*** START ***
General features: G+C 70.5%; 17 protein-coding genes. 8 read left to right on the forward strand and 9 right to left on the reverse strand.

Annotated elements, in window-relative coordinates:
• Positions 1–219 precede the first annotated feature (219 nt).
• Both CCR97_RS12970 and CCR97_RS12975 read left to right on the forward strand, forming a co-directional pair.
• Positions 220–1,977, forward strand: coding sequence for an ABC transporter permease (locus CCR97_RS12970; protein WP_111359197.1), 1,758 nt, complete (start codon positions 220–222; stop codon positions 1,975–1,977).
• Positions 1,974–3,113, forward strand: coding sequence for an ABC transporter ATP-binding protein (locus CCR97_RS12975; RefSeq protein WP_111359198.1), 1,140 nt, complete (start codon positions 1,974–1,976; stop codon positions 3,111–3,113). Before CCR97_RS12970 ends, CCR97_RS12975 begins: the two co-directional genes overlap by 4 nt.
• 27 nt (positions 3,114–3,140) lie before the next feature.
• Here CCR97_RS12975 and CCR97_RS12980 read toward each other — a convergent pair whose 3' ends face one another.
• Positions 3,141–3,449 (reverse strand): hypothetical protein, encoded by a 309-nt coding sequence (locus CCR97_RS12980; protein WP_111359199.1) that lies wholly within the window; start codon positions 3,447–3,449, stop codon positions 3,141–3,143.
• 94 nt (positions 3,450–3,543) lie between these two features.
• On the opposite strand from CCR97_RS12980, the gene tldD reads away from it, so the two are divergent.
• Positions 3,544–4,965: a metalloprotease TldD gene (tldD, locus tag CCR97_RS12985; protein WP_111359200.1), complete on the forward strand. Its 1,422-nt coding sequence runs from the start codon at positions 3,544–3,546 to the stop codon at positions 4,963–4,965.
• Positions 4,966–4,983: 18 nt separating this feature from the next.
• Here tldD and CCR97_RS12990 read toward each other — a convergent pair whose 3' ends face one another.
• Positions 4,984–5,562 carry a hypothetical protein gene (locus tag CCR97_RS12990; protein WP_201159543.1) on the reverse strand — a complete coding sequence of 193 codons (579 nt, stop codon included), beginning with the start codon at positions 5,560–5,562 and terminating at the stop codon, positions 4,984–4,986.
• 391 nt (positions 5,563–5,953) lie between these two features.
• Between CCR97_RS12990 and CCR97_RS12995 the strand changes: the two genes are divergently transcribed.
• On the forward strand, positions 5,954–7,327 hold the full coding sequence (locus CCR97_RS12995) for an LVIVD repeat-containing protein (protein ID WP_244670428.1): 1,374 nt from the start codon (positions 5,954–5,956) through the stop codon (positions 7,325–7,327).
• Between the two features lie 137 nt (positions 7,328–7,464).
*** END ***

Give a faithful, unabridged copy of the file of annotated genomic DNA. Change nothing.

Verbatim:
General features: G+C 70.5%; 17 protein-coding genes. 8 read left to right on the forward strand and 9 right to left on the reverse strand.

Annotated elements, in window-relative coordinates:
• Positions 1–219 precede the first annotated feature (219 nt).
• Both CCR97_RS12970 and CCR97_RS12975 read left to right on the forward strand, forming a co-directional pair.
• Positions 220–1,977, forward strand: coding sequence for an ABC transporter permease (locus CCR97_RS12970; protein WP_111359197.1), 1,758 nt, complete (start codon positions 220–222; stop codon positions 1,975–1,977).
• Positions 1,974–3,113, forward strand: coding sequence for an ABC transporter ATP-binding protein (locus CCR97_RS12975; RefSeq protein WP_111359198.1), 1,140 nt, complete (start codon positions 1,974–1,976; stop codon positions 3,111–3,113). Before CCR97_RS12970 ends, CCR97_RS12975 begins: the two co-directional genes overlap by 4 nt.
• 27 nt (positions 3,114–3,140) lie before the next feature.
• Here CCR97_RS12975 and CCR97_RS12980 read toward each other — a convergent pair whose 3' ends face one another.
• Positions 3,141–3,449 (reverse strand): hypothetical protein, encoded by a 309-nt coding sequence (locus CCR97_RS12980; protein WP_111359199.1) that lies wholly within the window; start codon positions 3,447–3,449, stop codon positions 3,141–3,143.
• 94 nt (positions 3,450–3,543) lie between these two features.
• On the opposite strand from CCR97_RS12980, the gene tldD reads away from it, so the two are divergent.
• Positions 3,544–4,965: a metalloprotease TldD gene (tldD, locus tag CCR97_RS12985; protein WP_111359200.1), complete on the forward strand. Its 1,422-nt coding sequence runs from the start codon at positions 3,544–3,546 to the stop codon at positions 4,963–4,965.
• Positions 4,966–4,983: 18 nt separating this feature from the next.
• Here tldD and CCR97_RS12990 read toward each other — a convergent pair whose 3' ends face one another.
• Positions 4,984–5,562 carry a hypothetical protein gene (locus tag CCR97_RS12990; protein WP_201159543.1) on the reverse strand — a complete coding sequence of 193 codons (579 nt, stop codon included), beginning with the start codon at positions 5,560–5,562 and terminating at the stop codon, positions 4,984–4,986.
• 391 nt (positions 5,563–5,953) lie between these two features.
• Between CCR97_RS12990 and CCR97_RS12995 the strand changes: the two genes are divergently transcribed.
• On the forward strand, positions 5,954–7,327 hold the full coding sequence (locus CCR97_RS12995) for an LVIVD repeat-containing protein (protein ID WP_244670428.1): 1,374 nt from the start codon (positions 5,954–5,956) through the stop codon (positions 7,325–7,327).
• Between the two features lie 137 nt (positions 7,328–7,464).